A Peek through your Pupils

Your average eye exam goes beyond the basics. Even with that, there is often the need for more. By more, we mean dilation. Not every eye exam requires that we dilate your pupils. However, we may recommend it at some point. If you have never had your eyes dilated, undergoing this exam may feel unsettling. Here, we will discuss why we may want to dilate your eyes, and why you will be glad we did.
What Dilation Means
It is the pupils of the eye that dilate, or get larger. They also get smaller, depending on the amount of light present wherever you are. In a dark room, your pupils will enlarge. In bright sunlight, they constrict. When the pupils are more open, we can also see more. For that reason, dilation makes perfect sense when we want a good look around the various structures at the back of the eye.
What to Expect
Dilating the eyes is easy. All we do is insert special eye drops. When we do, your eyes may sting a little, but this should not be uncomfortable. Think about when you have gone swimming, or when your eyes become dry after sitting at your computer too long. That’s about what it feels like to have your eyes dilated. Additionally, your eyes are likely to become very sensitive to light, because the pupils are letting every bit of it in. For this reason, you will probably wear sunglasses for a few hours after your exam, even indoors.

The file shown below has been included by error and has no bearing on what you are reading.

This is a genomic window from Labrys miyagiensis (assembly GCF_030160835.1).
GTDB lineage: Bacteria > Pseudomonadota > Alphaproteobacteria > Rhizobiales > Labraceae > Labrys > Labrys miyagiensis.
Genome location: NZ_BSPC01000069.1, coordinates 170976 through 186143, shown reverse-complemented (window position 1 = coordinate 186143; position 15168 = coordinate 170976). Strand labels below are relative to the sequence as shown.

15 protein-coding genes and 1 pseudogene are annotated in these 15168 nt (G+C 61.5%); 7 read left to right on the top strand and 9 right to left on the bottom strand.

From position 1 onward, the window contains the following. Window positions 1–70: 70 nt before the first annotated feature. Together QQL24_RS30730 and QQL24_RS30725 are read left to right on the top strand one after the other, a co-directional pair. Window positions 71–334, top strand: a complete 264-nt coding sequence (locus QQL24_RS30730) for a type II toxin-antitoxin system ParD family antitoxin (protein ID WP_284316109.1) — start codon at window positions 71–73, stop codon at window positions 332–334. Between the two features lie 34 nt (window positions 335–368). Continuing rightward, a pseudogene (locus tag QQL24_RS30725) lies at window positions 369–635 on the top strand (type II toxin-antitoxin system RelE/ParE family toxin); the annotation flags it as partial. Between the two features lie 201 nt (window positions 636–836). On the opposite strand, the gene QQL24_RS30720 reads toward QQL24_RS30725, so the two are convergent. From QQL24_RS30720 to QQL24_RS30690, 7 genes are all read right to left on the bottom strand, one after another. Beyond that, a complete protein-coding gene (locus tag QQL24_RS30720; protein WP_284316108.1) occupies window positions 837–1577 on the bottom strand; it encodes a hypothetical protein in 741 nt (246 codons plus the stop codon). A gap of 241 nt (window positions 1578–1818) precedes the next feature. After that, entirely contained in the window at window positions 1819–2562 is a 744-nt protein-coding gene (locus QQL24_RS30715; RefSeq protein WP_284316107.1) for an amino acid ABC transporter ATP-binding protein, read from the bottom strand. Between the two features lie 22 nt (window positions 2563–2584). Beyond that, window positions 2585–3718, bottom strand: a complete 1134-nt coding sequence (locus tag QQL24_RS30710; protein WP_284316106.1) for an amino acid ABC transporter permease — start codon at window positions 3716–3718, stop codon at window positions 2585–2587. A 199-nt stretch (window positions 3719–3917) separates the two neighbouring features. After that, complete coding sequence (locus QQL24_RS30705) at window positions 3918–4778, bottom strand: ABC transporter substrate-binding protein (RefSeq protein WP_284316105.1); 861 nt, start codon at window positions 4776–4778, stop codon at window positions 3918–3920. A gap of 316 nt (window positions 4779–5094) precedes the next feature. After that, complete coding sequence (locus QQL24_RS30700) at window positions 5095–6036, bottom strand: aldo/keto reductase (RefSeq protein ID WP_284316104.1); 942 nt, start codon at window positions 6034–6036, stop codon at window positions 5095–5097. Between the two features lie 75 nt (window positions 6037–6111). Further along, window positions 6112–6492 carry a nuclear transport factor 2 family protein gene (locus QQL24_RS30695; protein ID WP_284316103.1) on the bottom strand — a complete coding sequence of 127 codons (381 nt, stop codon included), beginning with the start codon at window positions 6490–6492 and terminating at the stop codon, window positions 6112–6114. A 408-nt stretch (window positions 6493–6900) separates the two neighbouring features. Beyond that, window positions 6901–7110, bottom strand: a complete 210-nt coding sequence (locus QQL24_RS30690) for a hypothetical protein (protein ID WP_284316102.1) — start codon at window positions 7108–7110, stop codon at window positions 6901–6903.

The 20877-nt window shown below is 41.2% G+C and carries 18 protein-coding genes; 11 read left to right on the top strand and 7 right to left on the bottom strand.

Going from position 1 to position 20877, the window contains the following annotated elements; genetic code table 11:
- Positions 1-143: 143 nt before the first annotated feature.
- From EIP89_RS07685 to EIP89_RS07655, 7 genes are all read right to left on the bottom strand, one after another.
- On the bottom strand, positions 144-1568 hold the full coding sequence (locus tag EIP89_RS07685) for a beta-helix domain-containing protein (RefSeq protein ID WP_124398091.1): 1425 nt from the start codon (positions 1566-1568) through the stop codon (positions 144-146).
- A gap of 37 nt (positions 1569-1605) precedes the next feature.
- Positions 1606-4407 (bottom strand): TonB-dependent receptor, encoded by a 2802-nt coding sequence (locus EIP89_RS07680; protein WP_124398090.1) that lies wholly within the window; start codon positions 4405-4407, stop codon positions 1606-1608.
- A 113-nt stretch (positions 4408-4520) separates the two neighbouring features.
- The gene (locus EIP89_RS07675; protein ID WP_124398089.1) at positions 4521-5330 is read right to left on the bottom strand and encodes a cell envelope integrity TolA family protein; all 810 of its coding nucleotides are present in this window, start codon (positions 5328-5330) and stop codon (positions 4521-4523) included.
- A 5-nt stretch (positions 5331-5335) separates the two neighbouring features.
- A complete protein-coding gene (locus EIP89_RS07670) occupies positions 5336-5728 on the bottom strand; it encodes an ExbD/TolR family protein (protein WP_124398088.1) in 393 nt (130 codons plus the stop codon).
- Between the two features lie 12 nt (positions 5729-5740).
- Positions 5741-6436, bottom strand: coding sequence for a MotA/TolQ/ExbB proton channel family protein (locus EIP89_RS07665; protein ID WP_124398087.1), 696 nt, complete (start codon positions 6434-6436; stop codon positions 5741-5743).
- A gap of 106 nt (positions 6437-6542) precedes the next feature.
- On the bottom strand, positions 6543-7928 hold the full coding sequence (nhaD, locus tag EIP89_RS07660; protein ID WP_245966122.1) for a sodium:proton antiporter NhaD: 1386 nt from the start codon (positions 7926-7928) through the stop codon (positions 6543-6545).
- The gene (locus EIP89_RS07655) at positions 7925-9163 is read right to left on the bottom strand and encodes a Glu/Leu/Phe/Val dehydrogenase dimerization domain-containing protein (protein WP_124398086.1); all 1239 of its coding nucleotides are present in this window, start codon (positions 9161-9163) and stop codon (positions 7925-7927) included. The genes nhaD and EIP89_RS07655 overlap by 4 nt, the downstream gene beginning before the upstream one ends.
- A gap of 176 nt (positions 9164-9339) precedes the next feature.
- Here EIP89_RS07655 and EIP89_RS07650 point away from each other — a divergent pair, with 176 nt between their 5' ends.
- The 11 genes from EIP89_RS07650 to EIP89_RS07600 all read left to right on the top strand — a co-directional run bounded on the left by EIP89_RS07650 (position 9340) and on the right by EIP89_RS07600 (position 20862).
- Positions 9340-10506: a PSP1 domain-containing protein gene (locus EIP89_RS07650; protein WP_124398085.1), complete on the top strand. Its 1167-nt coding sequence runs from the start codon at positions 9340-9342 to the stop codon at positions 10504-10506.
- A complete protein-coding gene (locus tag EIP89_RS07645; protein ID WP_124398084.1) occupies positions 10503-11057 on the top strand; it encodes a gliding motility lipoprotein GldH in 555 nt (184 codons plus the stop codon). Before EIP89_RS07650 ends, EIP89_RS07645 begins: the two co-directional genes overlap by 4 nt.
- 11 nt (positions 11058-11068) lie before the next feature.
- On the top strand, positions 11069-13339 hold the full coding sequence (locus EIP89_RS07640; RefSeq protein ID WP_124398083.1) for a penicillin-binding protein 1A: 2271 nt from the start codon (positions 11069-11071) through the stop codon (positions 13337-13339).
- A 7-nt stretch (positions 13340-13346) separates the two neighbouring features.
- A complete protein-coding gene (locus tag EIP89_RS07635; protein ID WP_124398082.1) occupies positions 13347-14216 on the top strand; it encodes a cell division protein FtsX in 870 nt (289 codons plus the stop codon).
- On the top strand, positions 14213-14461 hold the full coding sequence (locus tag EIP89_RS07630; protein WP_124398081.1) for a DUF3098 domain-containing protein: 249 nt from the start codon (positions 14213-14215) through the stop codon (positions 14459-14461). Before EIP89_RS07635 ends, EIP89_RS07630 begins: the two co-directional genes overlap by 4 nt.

Why . . .
Why would we want to look at the structures all throughout your eye? Because some of the most concerning eye conditions develop in areas that aren’t usually seen during a routine exam. A comprehensive eye exam is a great way to detect the earliest signs of conditions such as:
Diabetic retinopathy. If you have been diagnosed with diabetes, your eye doctor will want to examine the blood vessels around the retina at least once a year. This is because these tiny vessels may leak under pressure, and may become weak due to poor proliferation.
This group of diseases is concerning due to the potential for vision loss. Observing the optic nerve fibers allows us to assess the early onset of glaucoma, which may present as cupping in the area where fibers transition from eyes to brain.
Age-related macular degeneration. The macula is made up of a number of cells that create a layer within the retina. For the eye to function properly, these cells must be regenerated continually. Abnormal clumping of pigment in the macula tells us we may want to test further, and develop a plan to manage macular degeneration.
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